These days, in the business world, all the talk is about innovation. Questions are often asked about how can companies continue to innovate after their initial good idea(s) and entrepreneurship begin to wane. That question has, even more, pertinence to family businesses, which are often run two or more generations away from the innovative first generation that propelled the business forward in the first place.
This week, Family Capital looks at corporate venturing and how it offers an interesting and useful way for family businesses to innovate in the 21st century. Corporate venturing is venture capital and private equity done by a company – there is no third party investment firm involved. Typically, companies will set up another company, or an internal subsidiary, to be its corporate venturing arm.
The benefits for family businesses of corporate venturing are arguably considerably greater than for non-family businesses. This is discussed in our weekly Viewpoint: “Why corporate venturing makes a lot of sense for family businesses”. Spencer Burke, a financier and academic, argues that corporate venturing can reinvigorate a family business. A corporate venturing company can also be a very useful way to engage the next generation with the family business.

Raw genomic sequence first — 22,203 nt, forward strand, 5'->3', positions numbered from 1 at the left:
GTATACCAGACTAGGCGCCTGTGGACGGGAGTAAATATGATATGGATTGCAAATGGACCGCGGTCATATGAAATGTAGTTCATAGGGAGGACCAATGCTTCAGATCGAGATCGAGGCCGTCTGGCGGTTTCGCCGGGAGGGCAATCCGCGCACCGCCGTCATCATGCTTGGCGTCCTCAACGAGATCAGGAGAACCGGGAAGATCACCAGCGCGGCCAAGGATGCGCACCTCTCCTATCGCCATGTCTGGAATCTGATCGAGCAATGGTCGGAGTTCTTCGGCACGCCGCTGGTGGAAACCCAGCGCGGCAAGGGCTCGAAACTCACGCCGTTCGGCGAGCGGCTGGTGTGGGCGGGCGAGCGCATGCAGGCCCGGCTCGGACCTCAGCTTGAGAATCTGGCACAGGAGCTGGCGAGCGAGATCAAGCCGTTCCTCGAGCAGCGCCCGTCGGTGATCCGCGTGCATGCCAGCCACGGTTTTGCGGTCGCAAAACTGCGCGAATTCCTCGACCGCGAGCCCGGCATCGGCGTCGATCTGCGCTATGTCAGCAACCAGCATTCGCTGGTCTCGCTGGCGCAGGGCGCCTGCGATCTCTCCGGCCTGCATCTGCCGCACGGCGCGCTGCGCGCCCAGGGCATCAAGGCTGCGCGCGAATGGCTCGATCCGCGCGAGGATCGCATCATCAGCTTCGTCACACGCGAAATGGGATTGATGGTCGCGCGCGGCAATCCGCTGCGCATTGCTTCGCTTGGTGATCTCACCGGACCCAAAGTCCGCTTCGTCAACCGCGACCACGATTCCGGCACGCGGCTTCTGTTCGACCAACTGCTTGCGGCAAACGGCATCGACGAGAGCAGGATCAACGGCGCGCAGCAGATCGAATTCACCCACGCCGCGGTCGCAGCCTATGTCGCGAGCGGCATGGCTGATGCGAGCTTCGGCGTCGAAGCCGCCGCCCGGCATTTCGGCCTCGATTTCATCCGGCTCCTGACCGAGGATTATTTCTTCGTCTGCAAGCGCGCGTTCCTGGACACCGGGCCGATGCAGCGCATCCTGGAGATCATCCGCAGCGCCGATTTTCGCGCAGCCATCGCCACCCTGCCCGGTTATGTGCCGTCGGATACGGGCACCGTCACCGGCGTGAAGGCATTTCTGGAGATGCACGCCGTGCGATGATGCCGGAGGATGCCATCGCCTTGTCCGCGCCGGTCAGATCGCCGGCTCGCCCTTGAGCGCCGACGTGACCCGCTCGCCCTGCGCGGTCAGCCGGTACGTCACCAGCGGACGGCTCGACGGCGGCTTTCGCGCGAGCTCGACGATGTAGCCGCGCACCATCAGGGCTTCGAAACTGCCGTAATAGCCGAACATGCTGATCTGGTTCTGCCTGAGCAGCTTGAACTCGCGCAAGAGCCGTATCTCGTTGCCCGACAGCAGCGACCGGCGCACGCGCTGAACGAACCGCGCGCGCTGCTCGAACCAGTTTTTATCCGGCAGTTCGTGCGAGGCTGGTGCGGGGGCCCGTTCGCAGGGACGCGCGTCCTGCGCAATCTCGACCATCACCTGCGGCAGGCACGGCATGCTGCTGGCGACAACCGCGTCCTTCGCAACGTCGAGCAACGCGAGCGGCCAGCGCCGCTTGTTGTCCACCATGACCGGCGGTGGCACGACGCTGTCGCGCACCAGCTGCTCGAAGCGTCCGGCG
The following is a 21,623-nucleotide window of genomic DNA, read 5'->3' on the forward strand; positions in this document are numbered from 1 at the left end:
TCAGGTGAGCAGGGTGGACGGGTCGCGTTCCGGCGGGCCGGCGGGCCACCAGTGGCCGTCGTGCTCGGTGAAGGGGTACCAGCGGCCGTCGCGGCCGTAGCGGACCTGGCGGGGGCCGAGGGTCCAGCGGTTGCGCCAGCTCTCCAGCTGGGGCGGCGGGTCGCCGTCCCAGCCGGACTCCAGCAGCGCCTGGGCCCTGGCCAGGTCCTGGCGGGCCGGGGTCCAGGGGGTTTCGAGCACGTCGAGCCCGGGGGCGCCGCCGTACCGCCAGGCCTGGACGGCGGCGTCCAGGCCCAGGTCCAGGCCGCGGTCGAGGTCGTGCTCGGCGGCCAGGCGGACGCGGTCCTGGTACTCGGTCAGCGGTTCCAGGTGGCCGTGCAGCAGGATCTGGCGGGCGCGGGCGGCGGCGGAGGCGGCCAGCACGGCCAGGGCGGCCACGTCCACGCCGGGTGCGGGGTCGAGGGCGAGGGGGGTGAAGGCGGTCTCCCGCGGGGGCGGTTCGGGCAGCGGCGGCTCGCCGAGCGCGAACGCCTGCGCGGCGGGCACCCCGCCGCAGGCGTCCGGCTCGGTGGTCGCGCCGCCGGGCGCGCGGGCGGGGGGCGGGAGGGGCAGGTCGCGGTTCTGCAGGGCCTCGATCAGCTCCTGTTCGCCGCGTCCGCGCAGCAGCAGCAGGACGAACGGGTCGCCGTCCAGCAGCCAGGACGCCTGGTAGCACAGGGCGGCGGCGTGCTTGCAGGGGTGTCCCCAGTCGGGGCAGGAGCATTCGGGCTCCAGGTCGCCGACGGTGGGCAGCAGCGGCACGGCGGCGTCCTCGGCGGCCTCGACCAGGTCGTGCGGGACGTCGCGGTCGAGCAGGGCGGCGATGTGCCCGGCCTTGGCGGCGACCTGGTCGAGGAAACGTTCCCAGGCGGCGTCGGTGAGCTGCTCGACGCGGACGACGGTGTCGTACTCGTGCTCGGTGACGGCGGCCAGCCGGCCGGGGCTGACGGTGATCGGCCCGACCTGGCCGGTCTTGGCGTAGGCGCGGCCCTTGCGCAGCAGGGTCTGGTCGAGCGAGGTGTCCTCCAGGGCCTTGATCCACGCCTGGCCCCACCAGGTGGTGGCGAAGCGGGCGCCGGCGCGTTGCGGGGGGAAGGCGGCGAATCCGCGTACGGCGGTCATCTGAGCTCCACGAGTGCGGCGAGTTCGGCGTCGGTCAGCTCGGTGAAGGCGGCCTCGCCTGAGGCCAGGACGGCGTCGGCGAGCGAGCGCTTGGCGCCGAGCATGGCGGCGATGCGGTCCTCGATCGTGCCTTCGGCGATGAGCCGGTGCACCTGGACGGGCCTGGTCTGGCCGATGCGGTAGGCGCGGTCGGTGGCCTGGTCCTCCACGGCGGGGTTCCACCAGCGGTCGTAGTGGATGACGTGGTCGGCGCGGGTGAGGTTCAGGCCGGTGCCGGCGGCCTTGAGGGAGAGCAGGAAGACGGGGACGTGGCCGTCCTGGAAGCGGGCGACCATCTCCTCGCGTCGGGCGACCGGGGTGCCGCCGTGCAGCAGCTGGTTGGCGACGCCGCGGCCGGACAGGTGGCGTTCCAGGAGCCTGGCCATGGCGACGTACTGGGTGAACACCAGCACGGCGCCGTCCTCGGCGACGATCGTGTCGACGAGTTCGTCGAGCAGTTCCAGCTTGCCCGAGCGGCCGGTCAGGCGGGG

Family Capital also looks at a very recent corporate venturing initiative by the Swiss logistics group and family owned, Kuehne + Nagel. Using its considerable information on trade flows, Kuehne + Nagel has set up another company to monetize this data. The article also highlights the increasing importance of big data and how even smaller family businesses might be sitting on valuable information they can sell.
Although the link between family offices and corporate venturing is more tangential, there are potential opportunities. Family offices linked to businesses could provide a conduit for corporate venturing opportunities, particularly when it comes to those connected to financial-type products and services like big data. Entrepreneurial family offices can suggest ways family businesses can develop corporate venturing businesses.
Of course, there is a potential flip side to corporate venturing when it comes to family offices. Some family businesses may ask themselves whether a family office is required if they are to set up a corporate venturing initiative.